Round-4 of the Tal memorial was played on Friday 30th September. It saw another round of largely decisive games. One of these was Vladimir Kramnik, who dominated his Guioco Piano against Viswanathan Anand. With excellent piece play, White penetrated the Black position along the a-file and just couldn’t be shaken. Anand found it near on impossible to get active and was hardly in the game. 45…Qg8 was mistaken and allowed Kramnik to push powerfully, resignation arrived on move 51 — a game that Anand will likely want to forget.
The other points went to Black, Anish Giri taking full advantage of Peter Svidler’s poor opening. The Russian seemed to take his eye off the ball completely, closing in his white-squared bishop with 16.Nf3(?) which allowed Giri’s 16…Ra6 17.Qxb7 Nxe2(!). From here, the Dutchman had a tight grip on the game and never looked like relinquishing it. Svidler resigned a very painful point. Boris Gelfand also had a tough game, losing as White to Li Chao. The Israeli was doing fine, with a passed pawn and nice active setup in its support. Then came 19.Bb5(?), which was probably a bit too ‘in your face’ and this lead to a turning of the tide. Gelfand soon found himself in trouble, from a ruthless Li Chao and never recovered.
Nepomniachtchi-Aronian saw a Two Knights Defence, in which Black equalised with no problems. White obtained a rather nice bishop pair in an open position, but Black had all his bases covered. Neither player was really able to get up to anything, and the players agreed to split the point after 43 moves. Evgeny Tomashevsky got into another very long game, this time against Shakhryar Mamedyarov. The Slav lasted 83 moves (one move more than his game against Anish Giri in round-3) and was a real topsy-turvy affair. White didn’t do all that great from the opening, when Black had the best of things and was able to obtain a lovely pair of bishops, compared to White’s which were relatively passive.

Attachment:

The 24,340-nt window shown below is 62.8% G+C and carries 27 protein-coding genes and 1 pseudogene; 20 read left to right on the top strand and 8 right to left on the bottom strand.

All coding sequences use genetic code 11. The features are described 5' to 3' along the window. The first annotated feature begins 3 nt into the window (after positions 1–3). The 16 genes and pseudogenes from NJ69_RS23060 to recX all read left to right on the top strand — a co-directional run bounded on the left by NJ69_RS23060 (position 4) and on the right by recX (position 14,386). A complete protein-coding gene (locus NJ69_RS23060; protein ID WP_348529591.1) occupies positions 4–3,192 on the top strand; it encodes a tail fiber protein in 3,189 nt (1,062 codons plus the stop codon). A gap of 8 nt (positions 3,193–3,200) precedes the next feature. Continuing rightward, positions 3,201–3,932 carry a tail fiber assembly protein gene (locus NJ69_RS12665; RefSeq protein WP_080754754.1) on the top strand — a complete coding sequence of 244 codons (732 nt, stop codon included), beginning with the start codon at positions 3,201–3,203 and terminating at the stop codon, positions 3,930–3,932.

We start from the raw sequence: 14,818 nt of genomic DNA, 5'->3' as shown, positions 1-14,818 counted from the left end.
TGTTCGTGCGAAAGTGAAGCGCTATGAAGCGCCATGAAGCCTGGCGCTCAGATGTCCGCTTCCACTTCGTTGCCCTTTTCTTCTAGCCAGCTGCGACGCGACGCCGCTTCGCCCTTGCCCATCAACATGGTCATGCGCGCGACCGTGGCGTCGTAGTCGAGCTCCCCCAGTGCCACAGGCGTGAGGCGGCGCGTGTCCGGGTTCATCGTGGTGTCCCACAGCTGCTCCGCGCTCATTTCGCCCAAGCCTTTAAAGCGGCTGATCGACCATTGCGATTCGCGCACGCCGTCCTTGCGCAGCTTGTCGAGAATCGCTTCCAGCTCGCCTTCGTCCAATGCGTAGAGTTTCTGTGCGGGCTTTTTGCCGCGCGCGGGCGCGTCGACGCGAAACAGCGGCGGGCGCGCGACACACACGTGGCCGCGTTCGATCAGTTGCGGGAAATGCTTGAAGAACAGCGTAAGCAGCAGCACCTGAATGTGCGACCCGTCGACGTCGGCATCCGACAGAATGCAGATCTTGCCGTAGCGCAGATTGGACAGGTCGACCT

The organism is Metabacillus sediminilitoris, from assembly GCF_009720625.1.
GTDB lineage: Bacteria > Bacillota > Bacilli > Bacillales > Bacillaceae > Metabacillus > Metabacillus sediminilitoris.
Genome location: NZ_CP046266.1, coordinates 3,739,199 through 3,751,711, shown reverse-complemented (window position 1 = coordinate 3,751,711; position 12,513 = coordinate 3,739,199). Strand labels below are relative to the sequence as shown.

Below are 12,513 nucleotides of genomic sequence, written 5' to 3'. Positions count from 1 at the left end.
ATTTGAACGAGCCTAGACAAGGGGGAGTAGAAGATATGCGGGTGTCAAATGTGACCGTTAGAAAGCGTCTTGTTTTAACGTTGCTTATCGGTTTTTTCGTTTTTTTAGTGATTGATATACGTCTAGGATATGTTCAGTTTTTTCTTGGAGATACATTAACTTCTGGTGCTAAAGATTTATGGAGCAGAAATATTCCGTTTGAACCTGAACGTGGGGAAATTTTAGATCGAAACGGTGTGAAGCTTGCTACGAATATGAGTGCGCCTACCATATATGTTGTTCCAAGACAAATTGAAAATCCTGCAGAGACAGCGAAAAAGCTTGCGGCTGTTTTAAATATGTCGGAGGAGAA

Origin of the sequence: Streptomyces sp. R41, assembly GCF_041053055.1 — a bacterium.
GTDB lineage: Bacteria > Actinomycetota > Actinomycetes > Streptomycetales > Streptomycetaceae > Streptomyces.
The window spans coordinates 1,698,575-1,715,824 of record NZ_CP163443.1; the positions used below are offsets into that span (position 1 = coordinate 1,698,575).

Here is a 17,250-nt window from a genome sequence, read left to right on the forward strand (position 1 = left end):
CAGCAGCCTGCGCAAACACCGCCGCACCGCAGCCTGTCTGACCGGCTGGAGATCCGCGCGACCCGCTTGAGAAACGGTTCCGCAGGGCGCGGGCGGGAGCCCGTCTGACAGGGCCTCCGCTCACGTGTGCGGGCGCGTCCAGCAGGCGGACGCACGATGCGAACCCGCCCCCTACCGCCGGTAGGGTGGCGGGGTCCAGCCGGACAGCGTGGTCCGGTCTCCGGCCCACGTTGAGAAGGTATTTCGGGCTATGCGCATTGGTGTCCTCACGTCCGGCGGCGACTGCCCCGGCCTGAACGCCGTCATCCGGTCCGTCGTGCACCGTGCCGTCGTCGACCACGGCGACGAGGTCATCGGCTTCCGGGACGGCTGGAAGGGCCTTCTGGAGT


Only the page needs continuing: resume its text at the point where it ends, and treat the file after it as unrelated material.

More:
Then came the sacrifice of the exchange by White, giving a rook for bishop, and Black’s game seemed to suffer for it. 32…Bb4(?) was an error, allowing White to pick up a piece and this, in a reversal of fortunes, left the Russian with the very nice bishop in compensation for the Azerbaijani’s extra rook. Black had a passed pawn on the Queenside, but very little support for it and this actually fell very quickly. Things looked rosy for White. The every resourceful Mamedyarov just managed to throw enough spanners in the works in order to occupy and distract his opponent, and gradually Tomashevsky’s advantage diminished. The endgame boiled down to two minor pieces versus rook, with each side having a passed pawn. Neither side was allowed to make any progress, and they players agreed the draw.
This left Anish Giri in sole lead of the tournament, having dropped only a half point in the four rounds so far. By stark contrast, Boris Gelfand has only achieved a half point and is clearly struggling.
Standings after Round-4:
- Giri — 3½
- Nepomniachtchi — 3
- Li — 2½
- Anand, Kramnik, Aronian, Mamedyarov — 2
- Svidler — 1½
- Tomashevsky — 1
- Gelfand — ½